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Horribly Unfair Treatment of Apple Continues

Is John Tavares of the New York Islanders "beating" Alex Ovechkin of the Washington Capitals or Phil Kessel of the Toronto Maple Leafs in this season's National Hockey League scoring race?

He has more points than both players. As of this writing, Tavares has 64 points, Kessel 61 and Ovechkin 58. I guess that means Tavares is a better player than Kessel and Kessel is a better player than Ovechkin.

It's quite the simple world we live in when you eliminate nuance from the equation.

Of course, Tavares has the points lead over Kessel and Ovehckin because he has 41 assists to "just" 23 goals. Kessel's more of an even producer with 31 helpers and 30 goals, whereas Ovechkin is a goal-scoring machine -- 39 goals and only 19 assists.

So we can get into different types of players who do different types of things when we discuss these three greats. And, in that conversation, we're all going to have different ideas of who we would want on our team and why. However, we can all agree that all three players are otherworldly, each with their own game changing merits.

It's a relevant analogy to draw when discussing Apple and Google and laptops because -- and I really can't believe I have to go through this again -- Apple doesn't focus on scoring marketshare the way Google does -- or, I should say, strives to.

Now that's not to say Google's approach is bad. It's not. Because it serves Google's purposes (or, at least, is ... hopefully ... on the road to serving Google's purposes ... someday). There's no question Google -- and Apple -- sit hot on Microsoft's trail, but Google's not doing it on the back of the hardware it produces or has others make. Google wants to get its software and services into the hands of consumers any way it can.

The hardware it attaches the Chrome name (and such) to represents merely one channel to make that happen. It's actually quite similar to the Amazon strategy, in that Amazon puts a whole bunch of opportunity out there (channels, features, etc.) for consumers to shop on its core platform. It's not looking to make money on Kindle hardware sales, it's looking to make money purchases you make with your Kindle hardware.

Google wants you to click its ads, as you migrate over to one or more of its software/service offerings, be it Gmail, Google Plus, Google Docs, Google Calendar, what have you. It's a risk. In fact, if you just look at selling hardware in isolation, it's a recipe for corporate suicide. You make nothing on these hardware sales and, quite honestly, your strategy to get people hooked on your ecosystem and, presumably, generate associated ad revenue for you, is so all over the map it doesn't feel like a map even exists.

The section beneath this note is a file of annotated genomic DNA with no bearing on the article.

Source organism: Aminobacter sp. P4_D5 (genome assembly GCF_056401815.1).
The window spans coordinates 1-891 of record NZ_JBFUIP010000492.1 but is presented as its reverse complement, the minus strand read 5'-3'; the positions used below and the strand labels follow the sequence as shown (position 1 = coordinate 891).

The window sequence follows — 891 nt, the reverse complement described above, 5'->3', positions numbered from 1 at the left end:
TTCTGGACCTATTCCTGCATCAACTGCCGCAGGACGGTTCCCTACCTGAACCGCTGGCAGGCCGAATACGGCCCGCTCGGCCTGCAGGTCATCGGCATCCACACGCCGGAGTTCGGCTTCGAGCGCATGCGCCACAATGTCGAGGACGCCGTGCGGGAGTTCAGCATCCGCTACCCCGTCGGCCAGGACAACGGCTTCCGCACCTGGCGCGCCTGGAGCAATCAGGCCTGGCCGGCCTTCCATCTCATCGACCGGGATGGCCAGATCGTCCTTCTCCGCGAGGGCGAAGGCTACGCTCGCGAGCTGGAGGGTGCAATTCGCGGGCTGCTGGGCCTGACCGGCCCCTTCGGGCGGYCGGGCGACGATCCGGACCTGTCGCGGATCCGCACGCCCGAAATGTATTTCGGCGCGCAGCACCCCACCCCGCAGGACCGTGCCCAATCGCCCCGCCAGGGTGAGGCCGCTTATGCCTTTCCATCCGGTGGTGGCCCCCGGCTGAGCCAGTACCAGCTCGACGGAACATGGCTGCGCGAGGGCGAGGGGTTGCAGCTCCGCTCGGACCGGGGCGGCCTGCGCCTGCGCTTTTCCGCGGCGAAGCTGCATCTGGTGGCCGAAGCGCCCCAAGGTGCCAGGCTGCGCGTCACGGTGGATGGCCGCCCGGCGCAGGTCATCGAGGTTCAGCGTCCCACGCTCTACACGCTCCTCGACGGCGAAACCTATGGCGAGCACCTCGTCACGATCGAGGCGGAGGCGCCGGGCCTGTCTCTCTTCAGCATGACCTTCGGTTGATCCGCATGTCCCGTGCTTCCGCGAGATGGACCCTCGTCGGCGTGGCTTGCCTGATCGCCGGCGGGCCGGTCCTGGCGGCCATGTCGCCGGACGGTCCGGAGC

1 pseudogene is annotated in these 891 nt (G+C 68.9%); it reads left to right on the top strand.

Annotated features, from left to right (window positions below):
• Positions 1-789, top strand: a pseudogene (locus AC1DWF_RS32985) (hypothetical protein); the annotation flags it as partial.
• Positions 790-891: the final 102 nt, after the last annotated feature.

Personally, I would like to see Google do something to open up a meaningful line of revenue other than advertising. Like put the great minds at the company to work to build premium products that can actually compete -- oranges to oranges -- with Apple. There's no doubt in my mind that if anybody can do that, it's Google.

At this stage, however, it would be nice to know how many pieces of hardware Google and its partners have had to throw away. Beyond that, I'd love to look at the margins.

That said, it's tough to argue with Google's strategy so far.

But it's just not Apple's strategy. And to make parallel comparisons between the two companies on something such as laptop sales (when you really can't be sure what the actual numbers are anyway) is simply not fair.

Tim Cook says it every which way to Sunday, but people can't get it through their information-filtering heads. Here's a line from Apple's most recent conference call I wish would stick:

As I've said before, our objective has always been to make the best, not the most.

That's just a variation of Apple's not a market share story. Never has been. Isn't. Shouldn't be. Better never try to be.

Every time somebody anoints some random piece of hardware an "Apple killer" or "beater," they, sadly, prevent the rest of us from moving what really can be an interesting conversation forward.

--Written by Rocco Pendola in Santa Monica, Calif.

Disclosure: TheStreet's editorial policy prohibits staff editors, reporters and analysts from holding positions in any individual stocks. Rocco Pendola is a columnist for TheStreet. Whenever possible, Pendola uses hockey, Springsteen or Southern California references in his work. He lives in Santa Monica.
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